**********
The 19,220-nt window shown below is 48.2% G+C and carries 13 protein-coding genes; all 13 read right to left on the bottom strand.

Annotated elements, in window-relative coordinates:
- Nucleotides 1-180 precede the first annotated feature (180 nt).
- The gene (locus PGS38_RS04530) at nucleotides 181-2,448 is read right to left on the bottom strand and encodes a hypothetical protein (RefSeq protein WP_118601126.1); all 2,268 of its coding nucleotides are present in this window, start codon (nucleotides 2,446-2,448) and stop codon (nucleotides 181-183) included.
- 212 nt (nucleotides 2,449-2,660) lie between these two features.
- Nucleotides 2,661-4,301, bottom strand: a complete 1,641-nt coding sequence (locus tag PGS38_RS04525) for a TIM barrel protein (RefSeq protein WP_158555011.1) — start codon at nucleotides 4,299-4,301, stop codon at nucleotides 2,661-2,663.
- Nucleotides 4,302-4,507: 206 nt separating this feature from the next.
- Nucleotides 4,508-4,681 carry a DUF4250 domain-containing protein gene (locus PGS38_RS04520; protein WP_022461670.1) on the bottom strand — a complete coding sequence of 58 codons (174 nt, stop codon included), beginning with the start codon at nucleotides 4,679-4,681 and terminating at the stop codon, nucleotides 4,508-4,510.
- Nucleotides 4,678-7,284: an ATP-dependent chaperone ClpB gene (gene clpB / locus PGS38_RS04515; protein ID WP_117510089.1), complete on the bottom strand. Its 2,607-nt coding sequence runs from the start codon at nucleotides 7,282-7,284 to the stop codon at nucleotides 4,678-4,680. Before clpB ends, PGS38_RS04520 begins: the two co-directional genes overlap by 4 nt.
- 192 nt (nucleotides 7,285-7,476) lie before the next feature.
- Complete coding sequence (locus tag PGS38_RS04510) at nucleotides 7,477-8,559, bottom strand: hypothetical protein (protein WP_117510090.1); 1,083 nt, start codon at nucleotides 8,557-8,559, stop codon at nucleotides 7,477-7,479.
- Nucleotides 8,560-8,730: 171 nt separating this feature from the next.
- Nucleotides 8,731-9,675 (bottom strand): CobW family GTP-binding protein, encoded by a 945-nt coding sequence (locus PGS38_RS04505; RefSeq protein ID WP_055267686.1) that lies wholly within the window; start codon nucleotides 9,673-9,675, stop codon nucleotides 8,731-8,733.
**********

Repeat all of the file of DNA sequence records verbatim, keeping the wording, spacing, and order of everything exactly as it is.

The 19,220-nt window shown below is 48.2% G+C and carries 13 protein-coding genes; all 13 read right to left on the bottom strand.

Annotated elements, in window-relative coordinates:
- Nucleotides 1-180 precede the first annotated feature (180 nt).
- The gene (locus PGS38_RS04530) at nucleotides 181-2,448 is read right to left on the bottom strand and encodes a hypothetical protein (RefSeq protein WP_118601126.1); all 2,268 of its coding nucleotides are present in this window, start codon (nucleotides 2,446-2,448) and stop codon (nucleotides 181-183) included.
- 212 nt (nucleotides 2,449-2,660) lie between these two features.
- Nucleotides 2,661-4,301, bottom strand: a complete 1,641-nt coding sequence (locus tag PGS38_RS04525) for a TIM barrel protein (RefSeq protein WP_158555011.1) — start codon at nucleotides 4,299-4,301, stop codon at nucleotides 2,661-2,663.
- Nucleotides 4,302-4,507: 206 nt separating this feature from the next.
- Nucleotides 4,508-4,681 carry a DUF4250 domain-containing protein gene (locus PGS38_RS04520; protein WP_022461670.1) on the bottom strand — a complete coding sequence of 58 codons (174 nt, stop codon included), beginning with the start codon at nucleotides 4,679-4,681 and terminating at the stop codon, nucleotides 4,508-4,510.
- Nucleotides 4,678-7,284: an ATP-dependent chaperone ClpB gene (gene clpB / locus PGS38_RS04515; protein ID WP_117510089.1), complete on the bottom strand. Its 2,607-nt coding sequence runs from the start codon at nucleotides 7,282-7,284 to the stop codon at nucleotides 4,678-4,680. Before clpB ends, PGS38_RS04520 begins: the two co-directional genes overlap by 4 nt.
- 192 nt (nucleotides 7,285-7,476) lie before the next feature.
- Complete coding sequence (locus tag PGS38_RS04510) at nucleotides 7,477-8,559, bottom strand: hypothetical protein (protein WP_117510090.1); 1,083 nt, start codon at nucleotides 8,557-8,559, stop codon at nucleotides 7,477-7,479.
- Nucleotides 8,560-8,730: 171 nt separating this feature from the next.
- Nucleotides 8,731-9,675 (bottom strand): CobW family GTP-binding protein, encoded by a 945-nt coding sequence (locus PGS38_RS04505; RefSeq protein ID WP_055267686.1) that lies wholly within the window; start codon nucleotides 9,673-9,675, stop codon nucleotides 8,731-8,733.